Mike: You’re talking Consensus this year?

Chris: Correct.

Mike: Okay.

Chris: So, from some people I heard that there were a number of prominent Arabians that were recruited to come to Consensus, they were effectively pitched a bunch of these proto-securities and that represented a lot of liquidity in the space. I’ve seen a lot of Wall Street bros go into the space that don’t give a fuck about the marketing feature points so much as they are in fact fairly aggressive Wall Street bro types, that know that there are greater fools, believe that these are Ponzi’s, but that they can make money on it in various ways, that are actually solid ways to make money out of it, I know some of these guys.

And then on top of that, you have these SJW, fucking Silicon Valley do-gooding asshats that I do not like at all, that are here, and they, there’s a myriad of reasons why they are here. They’re all here to get rich quick certainly, but I think the end of the rope is most of those guys, in terms of who’s holding the bag, I think a number of them are believers. I think that they are not necessarily programmer types, but I think they’re people either with low technical competency, or sales experience in Silicon Valley culture.

And then the final group of people that have really entered are in fact the indigent and the immigrants that are like, I don’t know, being taken advantage of because they don’t speak English well, those guys, they typically fall in for like OneCoin, and then there’s a GladiaCoin and stuff, but they’re increasingly going for some of the other ICOs.

So, I look at this space in 2017 and there was like a lot of battle-hardened Bitcoiners here up until then, going into 2016. And now the space has doubled or quadrupled and I’ve meanwhile watched, as a lot of people, old-time Bitcoiners have been like, “Yoink, I’m out.” And maybe they stick around, but they’ve exited a lot of their position and they sold into this pump, very happy to have existed their bag. And so, as I’m watching this space develop, I’m like, where do I fit now in all of this? of course I have the Junseth stuff as well, which makes things complicated, I would like to grow the show in varied ways.

So, that right there is kind of the pretense for a lot of the changes that I’ve been making. Going forward, I do want to create a little more generalized stuff. I think that there’s a lot of great market here, that frankly, I want to send a very good message to that is compatible with our previous messages, but cannot be delivered in the way, I think previous messages were because these people are just… They are starting from 2011, or earlier, and they can’t get advanced Bitcoin stuff. In addition, I want to make it more fun.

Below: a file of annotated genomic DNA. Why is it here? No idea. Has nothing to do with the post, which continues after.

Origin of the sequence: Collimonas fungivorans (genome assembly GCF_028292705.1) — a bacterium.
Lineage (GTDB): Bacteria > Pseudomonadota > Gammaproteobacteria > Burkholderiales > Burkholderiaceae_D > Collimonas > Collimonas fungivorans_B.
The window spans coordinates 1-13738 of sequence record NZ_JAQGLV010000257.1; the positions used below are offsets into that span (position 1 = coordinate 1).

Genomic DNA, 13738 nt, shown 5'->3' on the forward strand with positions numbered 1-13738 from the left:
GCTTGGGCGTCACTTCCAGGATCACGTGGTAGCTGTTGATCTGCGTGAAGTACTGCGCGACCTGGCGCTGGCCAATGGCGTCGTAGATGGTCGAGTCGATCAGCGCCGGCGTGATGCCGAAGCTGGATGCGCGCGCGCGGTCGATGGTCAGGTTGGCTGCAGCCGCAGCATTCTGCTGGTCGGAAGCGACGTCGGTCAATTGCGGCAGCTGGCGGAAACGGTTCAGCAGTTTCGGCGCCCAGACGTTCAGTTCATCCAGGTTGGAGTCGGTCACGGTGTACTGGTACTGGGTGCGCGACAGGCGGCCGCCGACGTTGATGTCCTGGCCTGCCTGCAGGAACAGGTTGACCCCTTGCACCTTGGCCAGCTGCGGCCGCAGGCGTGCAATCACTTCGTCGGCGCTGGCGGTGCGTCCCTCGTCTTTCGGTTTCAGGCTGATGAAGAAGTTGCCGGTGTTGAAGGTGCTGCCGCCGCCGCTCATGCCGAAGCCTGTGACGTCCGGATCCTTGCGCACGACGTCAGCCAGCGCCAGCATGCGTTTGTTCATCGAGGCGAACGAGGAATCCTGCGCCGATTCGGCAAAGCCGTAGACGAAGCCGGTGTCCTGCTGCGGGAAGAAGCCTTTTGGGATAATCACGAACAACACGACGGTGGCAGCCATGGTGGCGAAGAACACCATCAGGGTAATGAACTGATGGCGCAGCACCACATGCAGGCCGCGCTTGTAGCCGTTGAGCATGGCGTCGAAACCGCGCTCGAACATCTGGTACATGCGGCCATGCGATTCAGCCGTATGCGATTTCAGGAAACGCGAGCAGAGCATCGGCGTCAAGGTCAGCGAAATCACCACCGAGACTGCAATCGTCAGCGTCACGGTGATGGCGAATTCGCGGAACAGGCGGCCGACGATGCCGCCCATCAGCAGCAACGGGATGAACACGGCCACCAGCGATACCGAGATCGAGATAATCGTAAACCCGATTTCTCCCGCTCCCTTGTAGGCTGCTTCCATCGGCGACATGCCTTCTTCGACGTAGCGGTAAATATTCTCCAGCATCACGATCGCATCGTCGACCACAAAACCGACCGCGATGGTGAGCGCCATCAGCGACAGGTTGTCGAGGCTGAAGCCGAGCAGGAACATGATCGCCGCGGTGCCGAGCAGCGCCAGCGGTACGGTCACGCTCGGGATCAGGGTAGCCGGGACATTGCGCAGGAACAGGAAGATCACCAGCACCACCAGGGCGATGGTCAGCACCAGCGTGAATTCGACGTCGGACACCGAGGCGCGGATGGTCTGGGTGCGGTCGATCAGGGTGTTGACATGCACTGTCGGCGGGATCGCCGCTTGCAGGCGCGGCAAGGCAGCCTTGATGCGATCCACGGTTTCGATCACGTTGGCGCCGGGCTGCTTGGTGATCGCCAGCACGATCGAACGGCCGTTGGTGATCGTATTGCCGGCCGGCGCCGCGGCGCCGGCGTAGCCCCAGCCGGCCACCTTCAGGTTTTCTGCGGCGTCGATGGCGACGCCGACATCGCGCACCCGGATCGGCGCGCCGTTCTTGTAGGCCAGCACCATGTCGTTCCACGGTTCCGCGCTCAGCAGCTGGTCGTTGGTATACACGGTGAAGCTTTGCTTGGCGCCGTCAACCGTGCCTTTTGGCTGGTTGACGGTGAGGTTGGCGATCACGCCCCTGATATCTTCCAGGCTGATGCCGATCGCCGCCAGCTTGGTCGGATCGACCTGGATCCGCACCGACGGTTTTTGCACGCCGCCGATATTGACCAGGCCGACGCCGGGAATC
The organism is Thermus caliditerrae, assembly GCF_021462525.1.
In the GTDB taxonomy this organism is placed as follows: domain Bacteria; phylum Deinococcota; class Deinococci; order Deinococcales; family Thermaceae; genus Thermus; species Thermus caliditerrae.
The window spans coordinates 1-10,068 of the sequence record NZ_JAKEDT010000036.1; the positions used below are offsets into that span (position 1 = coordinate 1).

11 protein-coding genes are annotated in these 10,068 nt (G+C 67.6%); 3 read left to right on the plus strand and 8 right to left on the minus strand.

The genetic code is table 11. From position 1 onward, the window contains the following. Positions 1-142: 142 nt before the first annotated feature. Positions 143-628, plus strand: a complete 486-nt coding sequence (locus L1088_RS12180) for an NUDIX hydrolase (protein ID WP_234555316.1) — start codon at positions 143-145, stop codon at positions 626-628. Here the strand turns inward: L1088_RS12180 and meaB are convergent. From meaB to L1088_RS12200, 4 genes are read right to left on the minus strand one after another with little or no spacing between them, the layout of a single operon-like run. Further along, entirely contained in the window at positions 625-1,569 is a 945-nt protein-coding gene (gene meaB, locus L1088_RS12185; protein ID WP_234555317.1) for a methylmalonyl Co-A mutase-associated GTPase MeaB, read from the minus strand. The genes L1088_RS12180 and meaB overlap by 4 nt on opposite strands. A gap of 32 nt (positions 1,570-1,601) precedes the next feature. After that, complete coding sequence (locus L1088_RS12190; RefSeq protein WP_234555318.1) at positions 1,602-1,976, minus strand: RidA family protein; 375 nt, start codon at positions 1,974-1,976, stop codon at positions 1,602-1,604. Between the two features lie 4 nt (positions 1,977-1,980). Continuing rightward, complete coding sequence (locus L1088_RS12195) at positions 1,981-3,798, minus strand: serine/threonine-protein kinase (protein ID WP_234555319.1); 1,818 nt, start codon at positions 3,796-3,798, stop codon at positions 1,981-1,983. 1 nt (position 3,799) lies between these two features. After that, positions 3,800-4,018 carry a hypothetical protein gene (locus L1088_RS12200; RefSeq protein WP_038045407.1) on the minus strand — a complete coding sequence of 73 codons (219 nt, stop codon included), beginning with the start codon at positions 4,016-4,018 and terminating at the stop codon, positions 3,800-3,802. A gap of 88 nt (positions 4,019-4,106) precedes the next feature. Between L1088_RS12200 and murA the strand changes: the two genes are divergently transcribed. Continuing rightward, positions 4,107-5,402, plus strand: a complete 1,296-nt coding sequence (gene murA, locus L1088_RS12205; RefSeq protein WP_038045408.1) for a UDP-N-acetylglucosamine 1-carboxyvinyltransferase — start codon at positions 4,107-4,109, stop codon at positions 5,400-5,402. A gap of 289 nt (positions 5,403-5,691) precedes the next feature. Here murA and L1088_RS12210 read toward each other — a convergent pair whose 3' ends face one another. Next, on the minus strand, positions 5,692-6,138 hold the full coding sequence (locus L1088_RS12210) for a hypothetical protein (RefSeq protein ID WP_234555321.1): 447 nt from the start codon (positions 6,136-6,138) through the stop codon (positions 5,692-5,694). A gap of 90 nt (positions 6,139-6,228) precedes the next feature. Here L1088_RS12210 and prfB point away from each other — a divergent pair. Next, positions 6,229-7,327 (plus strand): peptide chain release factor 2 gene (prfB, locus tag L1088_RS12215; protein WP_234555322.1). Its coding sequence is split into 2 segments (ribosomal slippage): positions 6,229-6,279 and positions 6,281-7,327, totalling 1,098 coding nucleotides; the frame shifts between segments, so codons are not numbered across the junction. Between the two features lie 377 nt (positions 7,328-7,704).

Sometimes, the thing too, unfortunately, I will go and do any battle in this space that I’m possibly invited to, which isn’t very many these days, because I’m pretty good at what I do and I think a lot of people know it. And you know, you got to throw in some general interest stuff in there that I think is gonna be fun for people so they kind of like see what the irreverence is like and they can decide if they’re gonna stick around for the irreverence or not and then they can explore the channel and they can go through the back waters, and explore the content. And I see that a lot.

There’s a lot of people who are realizing what risk they bought into and what the history of is of it, which is very gratifying for me. But these people need to be reached out to, and I think there’s a lot of potential for me to grow the audience as well, with this crowd, change it up a little bit and I’ve been doing that. One thing I will say too, I’ve been trying so hard for the entirety of Bitcoin Uncensored to not get into politics. And then, starting with the election, it kind of just became a part of the show a little bit and I didn’t vote, I don’t believe in voting. But I can’t help but to be attracted towards the right a little bit.